The Status of Professional Female Hockey: A Student’s Perspective

0ca0a2aBy Bailey Lane

Growing up as a female hockey player, I always knew that my playing days would end after my last collegiate game.  As my senior year was coming to an end I had an idea that, hey, there was a league out there called the Canadian Women’s Hockey League.  So, I thought what the heck, I will sign up for the draft and see what happens, maybe I can play “professional” women’s hockey.  Towards the end of August 2013, I get an e-mail saying I was drafted 5th to Toronto!  I was so happy, right away I got a call from a reporter and I was feeling really good about myself. At that moment I felt like I was on top of the world!  After the phone call, I realized what was actually happening and I thought, wait a minute.  I can’t do this.  I can’t move to Toronto.  Most people would think why? Why not? You just got drafted to play a professional sport! Well, the reason being is because while it is a professional league the players actually don’t get paid! So moving from Denver, Colorado to Toronto, Ontario, finding a place to live and a job to support myself was unrealistic.  In fact, without money it was impossible.  This is exactly why currently the CWHL is trying to reach out to the NHL for support.  They are trying to make it possible for women to play hockey professionally full-time instead of having to work full time to support themselves and play professionally.

In fact, there is an article called “The NHL’s treatment of the CWHL is embarrassing” that gives an example of what the NHL thinks.  According to an NHL official, “While it was determined the overall development of women’s hockey at the grass-roots level through the college level isn’t at a point where a professional league is viable, we very much believe in the importance of the women’s game,” he wrote. “But it’s going to take some more time, more development.”  More development?  The league has been around for 7 years already and is composed of the best female hockey players in the world!  For 7 years, women have left their families to play the game they love at the highest level for free!  Who wouldn’t want to invest in people that have so much passion for the game they love?  These women often times, pay for their own equipment.  The article shares the story of Janine Weber who plays for the Boston Blades in the CWHL.  Weber scored the game winning goal in overtime during the Clarkson Cup Finals (Stanley Cup of women’s hockey).  The Hockey Hall of Fame asked for her stick to put in the Hall of Fame, but she couldn’t do it because she only owned two sticks.  See, these women pay for their own sticks (unlike the NHL where guys get sticks in bulk for free) so she had to decline.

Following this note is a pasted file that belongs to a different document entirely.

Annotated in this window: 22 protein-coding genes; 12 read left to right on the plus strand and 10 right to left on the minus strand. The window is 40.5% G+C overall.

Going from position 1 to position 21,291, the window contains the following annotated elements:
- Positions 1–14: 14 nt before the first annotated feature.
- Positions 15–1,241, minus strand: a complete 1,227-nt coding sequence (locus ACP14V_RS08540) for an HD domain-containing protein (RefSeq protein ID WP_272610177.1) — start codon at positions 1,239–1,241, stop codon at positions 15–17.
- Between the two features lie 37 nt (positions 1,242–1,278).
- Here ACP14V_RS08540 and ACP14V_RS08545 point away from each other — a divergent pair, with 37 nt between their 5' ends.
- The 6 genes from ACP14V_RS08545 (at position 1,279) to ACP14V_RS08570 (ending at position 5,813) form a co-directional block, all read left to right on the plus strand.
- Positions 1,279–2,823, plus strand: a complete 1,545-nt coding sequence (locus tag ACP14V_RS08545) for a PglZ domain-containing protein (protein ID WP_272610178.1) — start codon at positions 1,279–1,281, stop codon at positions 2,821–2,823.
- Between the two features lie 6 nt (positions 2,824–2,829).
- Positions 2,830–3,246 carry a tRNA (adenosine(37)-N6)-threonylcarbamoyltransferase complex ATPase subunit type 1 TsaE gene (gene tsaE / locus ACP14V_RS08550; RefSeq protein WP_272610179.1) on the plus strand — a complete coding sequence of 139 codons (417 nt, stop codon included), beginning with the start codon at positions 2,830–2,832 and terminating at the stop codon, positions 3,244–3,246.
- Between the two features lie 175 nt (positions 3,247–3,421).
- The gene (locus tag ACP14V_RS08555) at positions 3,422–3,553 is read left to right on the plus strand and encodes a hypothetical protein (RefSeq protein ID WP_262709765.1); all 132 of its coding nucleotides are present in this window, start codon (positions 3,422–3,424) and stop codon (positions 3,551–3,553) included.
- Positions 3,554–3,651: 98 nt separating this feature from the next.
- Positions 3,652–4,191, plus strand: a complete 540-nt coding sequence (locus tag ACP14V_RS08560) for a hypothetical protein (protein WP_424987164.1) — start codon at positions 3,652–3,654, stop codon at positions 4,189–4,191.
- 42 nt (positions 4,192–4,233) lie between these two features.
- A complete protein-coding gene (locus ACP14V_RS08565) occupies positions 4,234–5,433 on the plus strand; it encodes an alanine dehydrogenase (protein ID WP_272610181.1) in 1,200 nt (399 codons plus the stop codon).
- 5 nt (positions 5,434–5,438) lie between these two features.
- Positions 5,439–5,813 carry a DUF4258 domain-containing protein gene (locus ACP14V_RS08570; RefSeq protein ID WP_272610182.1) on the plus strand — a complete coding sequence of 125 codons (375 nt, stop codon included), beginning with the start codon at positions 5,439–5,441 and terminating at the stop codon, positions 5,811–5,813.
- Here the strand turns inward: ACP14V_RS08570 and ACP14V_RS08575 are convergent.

Some people may argue that the NHL shouldn’t feel obligated to support the CWHL just because they play the same sport.  They may also say that it is a business and the ultimate goal of a business is to make money.  If the NHL supported the CWHL, then they would lose millions of dollars.  My question is, why wouldn’t they want to make history now and join in with the NBA/WNBA to promote women’s professional sports?  The NHL has that opportunity right at their door step and they are choosing to look the other way.  As a female, I grew up an avid fan of the NHL supporting my favorite players and team!  Maybe I should rethink my own support of the NHL until they learn to play nice.

*The above post does not represent the opinion or stance of the Department of Kinesiology, Health, and Sport Studies nor does it represent the opinion of Wayne State University*


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